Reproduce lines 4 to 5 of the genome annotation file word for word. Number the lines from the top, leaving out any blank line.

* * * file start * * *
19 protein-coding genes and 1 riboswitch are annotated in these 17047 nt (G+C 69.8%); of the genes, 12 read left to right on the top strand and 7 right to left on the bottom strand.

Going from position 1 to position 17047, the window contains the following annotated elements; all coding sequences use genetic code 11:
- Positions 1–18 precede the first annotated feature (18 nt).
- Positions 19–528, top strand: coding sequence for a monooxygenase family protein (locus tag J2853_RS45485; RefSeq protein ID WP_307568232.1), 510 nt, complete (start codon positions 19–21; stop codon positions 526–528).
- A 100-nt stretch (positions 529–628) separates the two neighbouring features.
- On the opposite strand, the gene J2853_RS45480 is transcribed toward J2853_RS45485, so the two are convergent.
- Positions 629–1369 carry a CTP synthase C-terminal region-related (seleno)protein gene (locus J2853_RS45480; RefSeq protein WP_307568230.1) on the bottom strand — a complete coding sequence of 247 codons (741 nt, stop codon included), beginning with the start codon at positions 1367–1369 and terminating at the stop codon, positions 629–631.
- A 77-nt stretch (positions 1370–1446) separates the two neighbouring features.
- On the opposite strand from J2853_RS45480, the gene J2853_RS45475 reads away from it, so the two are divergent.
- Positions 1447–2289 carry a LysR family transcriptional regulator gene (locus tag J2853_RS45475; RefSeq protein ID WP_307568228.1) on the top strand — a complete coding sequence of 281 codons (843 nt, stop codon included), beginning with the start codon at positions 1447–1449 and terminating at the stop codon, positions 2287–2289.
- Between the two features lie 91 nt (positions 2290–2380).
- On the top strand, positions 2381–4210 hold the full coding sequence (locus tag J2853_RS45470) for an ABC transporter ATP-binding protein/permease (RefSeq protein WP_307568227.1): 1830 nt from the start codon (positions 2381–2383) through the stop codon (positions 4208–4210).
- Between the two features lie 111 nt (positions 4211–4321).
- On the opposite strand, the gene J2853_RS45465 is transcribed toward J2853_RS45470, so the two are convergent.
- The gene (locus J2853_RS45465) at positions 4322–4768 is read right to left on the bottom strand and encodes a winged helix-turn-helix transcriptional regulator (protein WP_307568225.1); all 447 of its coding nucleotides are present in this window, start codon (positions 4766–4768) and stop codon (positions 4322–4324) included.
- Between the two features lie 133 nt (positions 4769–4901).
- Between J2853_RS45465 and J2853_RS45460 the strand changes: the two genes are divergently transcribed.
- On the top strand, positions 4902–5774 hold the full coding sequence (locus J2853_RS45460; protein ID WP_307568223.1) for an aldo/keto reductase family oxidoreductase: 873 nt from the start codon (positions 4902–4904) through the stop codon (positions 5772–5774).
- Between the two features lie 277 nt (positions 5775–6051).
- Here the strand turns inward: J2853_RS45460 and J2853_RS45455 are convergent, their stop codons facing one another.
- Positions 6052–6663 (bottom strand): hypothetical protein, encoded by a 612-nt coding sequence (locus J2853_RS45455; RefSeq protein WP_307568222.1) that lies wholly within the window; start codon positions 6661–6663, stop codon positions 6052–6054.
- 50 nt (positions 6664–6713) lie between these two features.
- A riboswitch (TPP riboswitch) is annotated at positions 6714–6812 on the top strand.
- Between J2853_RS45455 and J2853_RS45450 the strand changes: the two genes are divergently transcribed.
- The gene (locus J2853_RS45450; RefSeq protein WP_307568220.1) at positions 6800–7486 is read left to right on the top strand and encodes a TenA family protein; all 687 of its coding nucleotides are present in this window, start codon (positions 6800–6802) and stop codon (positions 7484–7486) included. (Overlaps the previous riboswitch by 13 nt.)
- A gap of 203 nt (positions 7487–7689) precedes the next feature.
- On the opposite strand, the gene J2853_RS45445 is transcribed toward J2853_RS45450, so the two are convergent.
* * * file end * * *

- Positions 19–528, top strand: coding sequence for a monooxygenase family protein (locus tag J2853_RS45485; RefSeq protein ID WP_307568232.1), 510 nt, complete (start codon positions 19–21; stop codon positions 526–528).
- A 100-nt stretch (positions 529–628) separates the two neighbouring features.